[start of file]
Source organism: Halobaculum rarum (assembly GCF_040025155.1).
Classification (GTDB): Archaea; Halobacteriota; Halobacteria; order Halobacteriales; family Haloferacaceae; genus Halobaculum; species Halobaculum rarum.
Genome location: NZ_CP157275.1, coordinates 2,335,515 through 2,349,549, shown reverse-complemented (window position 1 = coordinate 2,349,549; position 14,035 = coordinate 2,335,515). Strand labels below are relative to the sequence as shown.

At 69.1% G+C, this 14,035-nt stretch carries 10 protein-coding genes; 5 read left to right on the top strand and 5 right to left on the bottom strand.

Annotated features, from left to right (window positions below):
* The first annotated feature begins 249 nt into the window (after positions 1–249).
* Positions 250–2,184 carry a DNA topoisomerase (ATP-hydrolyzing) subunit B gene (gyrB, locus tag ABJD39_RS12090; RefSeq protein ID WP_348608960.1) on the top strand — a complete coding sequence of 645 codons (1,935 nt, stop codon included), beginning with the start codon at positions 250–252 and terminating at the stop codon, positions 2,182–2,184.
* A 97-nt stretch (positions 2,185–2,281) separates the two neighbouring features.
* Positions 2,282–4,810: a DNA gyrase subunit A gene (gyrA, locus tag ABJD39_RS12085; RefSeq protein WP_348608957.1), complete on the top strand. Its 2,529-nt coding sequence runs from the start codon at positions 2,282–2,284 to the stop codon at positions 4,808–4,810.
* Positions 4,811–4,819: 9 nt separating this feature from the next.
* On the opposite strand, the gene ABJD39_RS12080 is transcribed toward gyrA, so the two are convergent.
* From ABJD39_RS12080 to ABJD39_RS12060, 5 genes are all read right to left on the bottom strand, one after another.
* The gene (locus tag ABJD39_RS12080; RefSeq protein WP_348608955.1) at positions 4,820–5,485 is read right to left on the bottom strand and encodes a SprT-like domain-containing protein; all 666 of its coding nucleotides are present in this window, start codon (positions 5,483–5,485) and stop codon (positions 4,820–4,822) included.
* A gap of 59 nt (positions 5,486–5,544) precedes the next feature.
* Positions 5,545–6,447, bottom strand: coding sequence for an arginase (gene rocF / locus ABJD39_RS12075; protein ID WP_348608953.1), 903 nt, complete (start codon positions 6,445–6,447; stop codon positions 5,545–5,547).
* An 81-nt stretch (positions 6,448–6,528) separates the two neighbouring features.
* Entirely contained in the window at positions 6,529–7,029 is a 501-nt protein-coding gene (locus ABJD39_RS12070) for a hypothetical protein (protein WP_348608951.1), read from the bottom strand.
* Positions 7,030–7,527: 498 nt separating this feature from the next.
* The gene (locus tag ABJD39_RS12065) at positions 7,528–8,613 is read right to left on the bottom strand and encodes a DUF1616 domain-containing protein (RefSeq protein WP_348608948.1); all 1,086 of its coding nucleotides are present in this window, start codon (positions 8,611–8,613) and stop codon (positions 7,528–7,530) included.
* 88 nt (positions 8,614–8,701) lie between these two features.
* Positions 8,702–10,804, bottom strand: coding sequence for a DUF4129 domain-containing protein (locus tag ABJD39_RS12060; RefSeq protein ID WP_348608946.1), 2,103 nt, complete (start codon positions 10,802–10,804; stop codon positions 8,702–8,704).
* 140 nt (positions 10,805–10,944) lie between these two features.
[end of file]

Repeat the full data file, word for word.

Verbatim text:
Source organism: Halobaculum rarum (assembly GCF_040025155.1).
Classification (GTDB): Archaea; Halobacteriota; Halobacteria; order Halobacteriales; family Haloferacaceae; genus Halobaculum; species Halobaculum rarum.
Genome location: NZ_CP157275.1, coordinates 2,335,515 through 2,349,549, shown reverse-complemented (window position 1 = coordinate 2,349,549; position 14,035 = coordinate 2,335,515). Strand labels below are relative to the sequence as shown.

At 69.1% G+C, this 14,035-nt stretch carries 10 protein-coding genes; 5 read left to right on the top strand and 5 right to left on the bottom strand.

Annotated features, from left to right (window positions below):
* The first annotated feature begins 249 nt into the window (after positions 1–249).
* Positions 250–2,184 carry a DNA topoisomerase (ATP-hydrolyzing) subunit B gene (gyrB, locus tag ABJD39_RS12090; RefSeq protein ID WP_348608960.1) on the top strand — a complete coding sequence of 645 codons (1,935 nt, stop codon included), beginning with the start codon at positions 250–252 and terminating at the stop codon, positions 2,182–2,184.
* A 97-nt stretch (positions 2,185–2,281) separates the two neighbouring features.
* Positions 2,282–4,810: a DNA gyrase subunit A gene (gyrA, locus tag ABJD39_RS12085; RefSeq protein WP_348608957.1), complete on the top strand. Its 2,529-nt coding sequence runs from the start codon at positions 2,282–2,284 to the stop codon at positions 4,808–4,810.
* Positions 4,811–4,819: 9 nt separating this feature from the next.
* On the opposite strand, the gene ABJD39_RS12080 is transcribed toward gyrA, so the two are convergent.
* From ABJD39_RS12080 to ABJD39_RS12060, 5 genes are all read right to left on the bottom strand, one after another.
* The gene (locus tag ABJD39_RS12080; RefSeq protein WP_348608955.1) at positions 4,820–5,485 is read right to left on the bottom strand and encodes a SprT-like domain-containing protein; all 666 of its coding nucleotides are present in this window, start codon (positions 5,483–5,485) and stop codon (positions 4,820–4,822) included.
* A gap of 59 nt (positions 5,486–5,544) precedes the next feature.
* Positions 5,545–6,447, bottom strand: coding sequence for an arginase (gene rocF / locus ABJD39_RS12075; protein ID WP_348608953.1), 903 nt, complete (start codon positions 6,445–6,447; stop codon positions 5,545–5,547).
* An 81-nt stretch (positions 6,448–6,528) separates the two neighbouring features.
* Entirely contained in the window at positions 6,529–7,029 is a 501-nt protein-coding gene (locus ABJD39_RS12070) for a hypothetical protein (protein WP_348608951.1), read from the bottom strand.
* Positions 7,030–7,527: 498 nt separating this feature from the next.
* The gene (locus tag ABJD39_RS12065) at positions 7,528–8,613 is read right to left on the bottom strand and encodes a DUF1616 domain-containing protein (RefSeq protein WP_348608948.1); all 1,086 of its coding nucleotides are present in this window, start codon (positions 8,611–8,613) and stop codon (positions 7,528–7,530) included.
* 88 nt (positions 8,614–8,701) lie between these two features.
* Positions 8,702–10,804, bottom strand: coding sequence for a DUF4129 domain-containing protein (locus tag ABJD39_RS12060; RefSeq protein ID WP_348608946.1), 2,103 nt, complete (start codon positions 10,802–10,804; stop codon positions 8,702–8,704).
* 140 nt (positions 10,805–10,944) lie between these two features.